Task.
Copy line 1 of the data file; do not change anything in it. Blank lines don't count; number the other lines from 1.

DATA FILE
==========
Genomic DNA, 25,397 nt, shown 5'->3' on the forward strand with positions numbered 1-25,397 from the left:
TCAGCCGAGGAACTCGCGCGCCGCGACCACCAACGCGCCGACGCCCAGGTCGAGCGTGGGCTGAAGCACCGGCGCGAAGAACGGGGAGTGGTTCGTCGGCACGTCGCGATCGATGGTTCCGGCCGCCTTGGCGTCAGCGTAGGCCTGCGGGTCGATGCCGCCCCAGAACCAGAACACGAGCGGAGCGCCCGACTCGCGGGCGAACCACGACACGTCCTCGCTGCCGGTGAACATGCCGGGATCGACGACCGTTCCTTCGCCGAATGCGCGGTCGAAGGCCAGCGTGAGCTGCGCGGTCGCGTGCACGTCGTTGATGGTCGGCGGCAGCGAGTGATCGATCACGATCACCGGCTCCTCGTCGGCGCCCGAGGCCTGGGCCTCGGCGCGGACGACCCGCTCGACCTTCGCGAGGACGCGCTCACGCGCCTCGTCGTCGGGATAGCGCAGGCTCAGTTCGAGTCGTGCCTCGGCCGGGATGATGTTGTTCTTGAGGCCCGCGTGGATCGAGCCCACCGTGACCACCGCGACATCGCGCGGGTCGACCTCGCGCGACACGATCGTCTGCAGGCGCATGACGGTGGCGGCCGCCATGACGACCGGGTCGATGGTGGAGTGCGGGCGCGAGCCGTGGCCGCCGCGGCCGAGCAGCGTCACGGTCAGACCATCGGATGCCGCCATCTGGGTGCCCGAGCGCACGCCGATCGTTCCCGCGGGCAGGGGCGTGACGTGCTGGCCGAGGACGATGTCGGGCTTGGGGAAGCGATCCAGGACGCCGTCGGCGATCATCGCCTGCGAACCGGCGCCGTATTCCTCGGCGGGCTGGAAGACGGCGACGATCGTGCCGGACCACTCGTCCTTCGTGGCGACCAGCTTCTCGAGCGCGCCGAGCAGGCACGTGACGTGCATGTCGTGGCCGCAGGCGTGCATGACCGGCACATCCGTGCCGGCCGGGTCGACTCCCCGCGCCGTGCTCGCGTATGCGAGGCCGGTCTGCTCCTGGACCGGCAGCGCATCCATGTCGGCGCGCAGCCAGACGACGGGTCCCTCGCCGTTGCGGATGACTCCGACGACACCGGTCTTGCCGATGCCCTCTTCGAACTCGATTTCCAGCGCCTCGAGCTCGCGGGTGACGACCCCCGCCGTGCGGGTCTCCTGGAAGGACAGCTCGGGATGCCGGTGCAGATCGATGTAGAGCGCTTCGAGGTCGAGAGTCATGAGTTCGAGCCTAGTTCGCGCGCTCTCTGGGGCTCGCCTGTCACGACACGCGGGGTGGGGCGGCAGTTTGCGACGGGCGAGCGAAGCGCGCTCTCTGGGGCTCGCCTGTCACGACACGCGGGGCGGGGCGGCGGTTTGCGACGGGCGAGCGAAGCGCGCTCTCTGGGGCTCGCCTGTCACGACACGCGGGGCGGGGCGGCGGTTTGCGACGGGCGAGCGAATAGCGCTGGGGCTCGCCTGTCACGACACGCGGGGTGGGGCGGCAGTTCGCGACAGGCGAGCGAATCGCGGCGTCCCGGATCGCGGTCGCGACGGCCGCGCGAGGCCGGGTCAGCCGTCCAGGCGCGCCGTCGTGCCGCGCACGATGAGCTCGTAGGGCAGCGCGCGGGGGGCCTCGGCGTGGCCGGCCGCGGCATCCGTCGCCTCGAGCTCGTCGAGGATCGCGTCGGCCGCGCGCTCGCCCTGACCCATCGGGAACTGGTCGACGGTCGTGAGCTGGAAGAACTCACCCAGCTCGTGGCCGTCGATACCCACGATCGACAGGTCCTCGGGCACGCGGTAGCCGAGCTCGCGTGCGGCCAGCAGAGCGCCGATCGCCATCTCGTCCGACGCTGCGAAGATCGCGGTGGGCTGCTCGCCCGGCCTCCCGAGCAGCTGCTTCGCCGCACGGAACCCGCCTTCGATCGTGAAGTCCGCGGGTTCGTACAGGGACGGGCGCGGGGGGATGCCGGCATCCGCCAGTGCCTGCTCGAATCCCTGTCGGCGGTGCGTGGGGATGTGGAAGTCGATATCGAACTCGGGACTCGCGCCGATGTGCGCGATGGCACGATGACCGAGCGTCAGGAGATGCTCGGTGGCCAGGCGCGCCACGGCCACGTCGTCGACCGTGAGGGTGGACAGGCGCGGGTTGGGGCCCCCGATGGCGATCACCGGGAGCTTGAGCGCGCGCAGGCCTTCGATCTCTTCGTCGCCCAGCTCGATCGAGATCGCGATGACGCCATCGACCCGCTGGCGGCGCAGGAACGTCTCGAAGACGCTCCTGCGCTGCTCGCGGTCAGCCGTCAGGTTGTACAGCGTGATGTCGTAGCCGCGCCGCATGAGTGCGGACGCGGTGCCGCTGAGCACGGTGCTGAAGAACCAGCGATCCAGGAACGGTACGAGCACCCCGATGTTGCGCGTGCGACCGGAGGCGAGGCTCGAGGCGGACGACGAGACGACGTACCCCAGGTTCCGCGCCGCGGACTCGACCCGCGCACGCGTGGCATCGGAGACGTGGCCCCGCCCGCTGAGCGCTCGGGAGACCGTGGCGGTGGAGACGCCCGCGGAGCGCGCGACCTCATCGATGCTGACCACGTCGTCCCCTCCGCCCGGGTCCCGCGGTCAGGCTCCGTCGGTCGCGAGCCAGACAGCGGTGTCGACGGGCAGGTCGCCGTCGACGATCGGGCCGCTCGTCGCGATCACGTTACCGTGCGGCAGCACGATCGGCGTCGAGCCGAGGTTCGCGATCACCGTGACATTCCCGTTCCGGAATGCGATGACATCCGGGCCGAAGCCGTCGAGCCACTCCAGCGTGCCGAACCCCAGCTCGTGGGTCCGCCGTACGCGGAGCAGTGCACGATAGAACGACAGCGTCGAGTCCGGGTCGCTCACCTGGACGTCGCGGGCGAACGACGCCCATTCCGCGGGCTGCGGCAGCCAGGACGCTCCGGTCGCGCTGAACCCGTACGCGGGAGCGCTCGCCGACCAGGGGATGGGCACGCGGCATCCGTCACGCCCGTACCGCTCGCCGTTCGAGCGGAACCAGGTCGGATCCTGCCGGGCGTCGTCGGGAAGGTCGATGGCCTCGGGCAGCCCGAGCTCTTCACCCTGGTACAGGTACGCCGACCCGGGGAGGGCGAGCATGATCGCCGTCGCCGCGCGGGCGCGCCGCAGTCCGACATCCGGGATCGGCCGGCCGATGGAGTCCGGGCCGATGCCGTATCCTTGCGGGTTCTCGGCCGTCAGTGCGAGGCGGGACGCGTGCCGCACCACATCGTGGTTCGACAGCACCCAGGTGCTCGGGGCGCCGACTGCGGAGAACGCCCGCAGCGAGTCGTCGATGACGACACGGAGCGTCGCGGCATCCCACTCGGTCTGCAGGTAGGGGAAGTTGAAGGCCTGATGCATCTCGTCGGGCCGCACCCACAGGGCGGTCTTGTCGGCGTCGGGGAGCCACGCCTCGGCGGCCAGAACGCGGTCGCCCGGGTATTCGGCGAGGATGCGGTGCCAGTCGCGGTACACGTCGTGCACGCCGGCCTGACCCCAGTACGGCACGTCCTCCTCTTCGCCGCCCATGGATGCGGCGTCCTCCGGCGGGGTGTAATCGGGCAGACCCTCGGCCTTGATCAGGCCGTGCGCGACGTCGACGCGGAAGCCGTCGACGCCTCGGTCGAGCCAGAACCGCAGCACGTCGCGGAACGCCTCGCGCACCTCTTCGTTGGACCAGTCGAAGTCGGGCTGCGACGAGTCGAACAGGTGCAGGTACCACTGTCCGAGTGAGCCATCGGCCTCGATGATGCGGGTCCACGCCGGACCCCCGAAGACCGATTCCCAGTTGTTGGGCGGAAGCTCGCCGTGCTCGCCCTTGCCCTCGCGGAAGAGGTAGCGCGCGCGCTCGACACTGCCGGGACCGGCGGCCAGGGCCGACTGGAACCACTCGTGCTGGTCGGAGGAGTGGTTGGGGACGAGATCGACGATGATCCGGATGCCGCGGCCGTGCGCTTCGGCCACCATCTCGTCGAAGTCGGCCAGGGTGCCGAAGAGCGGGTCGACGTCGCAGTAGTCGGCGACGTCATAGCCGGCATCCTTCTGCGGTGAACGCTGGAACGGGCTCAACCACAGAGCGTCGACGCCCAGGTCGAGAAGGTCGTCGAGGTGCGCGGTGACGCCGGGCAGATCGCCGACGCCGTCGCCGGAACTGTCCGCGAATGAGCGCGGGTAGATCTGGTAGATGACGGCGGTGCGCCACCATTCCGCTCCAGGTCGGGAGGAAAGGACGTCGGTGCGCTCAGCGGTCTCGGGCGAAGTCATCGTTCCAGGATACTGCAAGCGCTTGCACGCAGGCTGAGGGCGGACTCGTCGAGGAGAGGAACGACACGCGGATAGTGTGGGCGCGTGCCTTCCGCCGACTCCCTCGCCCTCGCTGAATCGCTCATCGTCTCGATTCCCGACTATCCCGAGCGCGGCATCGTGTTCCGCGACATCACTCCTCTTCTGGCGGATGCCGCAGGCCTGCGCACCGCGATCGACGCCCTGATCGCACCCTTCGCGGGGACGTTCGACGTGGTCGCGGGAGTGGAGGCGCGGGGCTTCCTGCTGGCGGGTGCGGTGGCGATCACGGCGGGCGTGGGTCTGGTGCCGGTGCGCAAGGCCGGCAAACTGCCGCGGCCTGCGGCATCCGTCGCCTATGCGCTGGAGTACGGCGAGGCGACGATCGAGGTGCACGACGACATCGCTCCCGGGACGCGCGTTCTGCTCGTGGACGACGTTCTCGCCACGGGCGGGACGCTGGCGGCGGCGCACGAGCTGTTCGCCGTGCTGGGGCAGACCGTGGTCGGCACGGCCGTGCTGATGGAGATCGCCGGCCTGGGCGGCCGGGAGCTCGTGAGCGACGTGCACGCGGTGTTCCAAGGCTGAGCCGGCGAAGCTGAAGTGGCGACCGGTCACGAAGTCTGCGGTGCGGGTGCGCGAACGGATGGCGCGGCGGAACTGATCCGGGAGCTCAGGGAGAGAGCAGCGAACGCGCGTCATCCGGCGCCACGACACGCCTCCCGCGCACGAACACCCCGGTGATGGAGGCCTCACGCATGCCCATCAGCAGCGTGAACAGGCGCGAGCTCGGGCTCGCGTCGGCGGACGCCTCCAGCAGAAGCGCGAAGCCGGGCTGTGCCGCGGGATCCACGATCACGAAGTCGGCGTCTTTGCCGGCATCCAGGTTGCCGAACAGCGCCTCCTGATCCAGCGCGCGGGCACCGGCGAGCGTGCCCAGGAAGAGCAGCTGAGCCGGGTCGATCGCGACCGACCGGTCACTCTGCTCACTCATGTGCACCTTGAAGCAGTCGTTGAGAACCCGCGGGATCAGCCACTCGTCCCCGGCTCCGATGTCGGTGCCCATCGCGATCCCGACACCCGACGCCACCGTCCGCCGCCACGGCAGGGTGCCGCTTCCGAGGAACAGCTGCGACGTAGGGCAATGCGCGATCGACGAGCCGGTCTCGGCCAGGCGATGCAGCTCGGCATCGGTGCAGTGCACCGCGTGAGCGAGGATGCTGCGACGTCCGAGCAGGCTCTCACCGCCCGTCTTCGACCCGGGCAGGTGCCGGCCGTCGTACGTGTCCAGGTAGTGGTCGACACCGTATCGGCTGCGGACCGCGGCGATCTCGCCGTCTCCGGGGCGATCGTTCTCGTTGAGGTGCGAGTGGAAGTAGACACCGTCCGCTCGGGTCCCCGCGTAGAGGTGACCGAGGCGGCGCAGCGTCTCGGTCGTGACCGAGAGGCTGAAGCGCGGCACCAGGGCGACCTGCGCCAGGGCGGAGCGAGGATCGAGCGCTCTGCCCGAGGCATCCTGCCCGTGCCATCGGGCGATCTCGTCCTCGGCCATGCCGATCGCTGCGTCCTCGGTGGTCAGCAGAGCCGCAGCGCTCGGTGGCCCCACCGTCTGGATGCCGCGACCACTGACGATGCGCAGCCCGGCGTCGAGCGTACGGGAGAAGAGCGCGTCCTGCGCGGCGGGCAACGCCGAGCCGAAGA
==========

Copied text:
Genomic DNA, 25,397 nt, shown 5'->3' on the forward strand with positions numbered 1-25,397 from the left: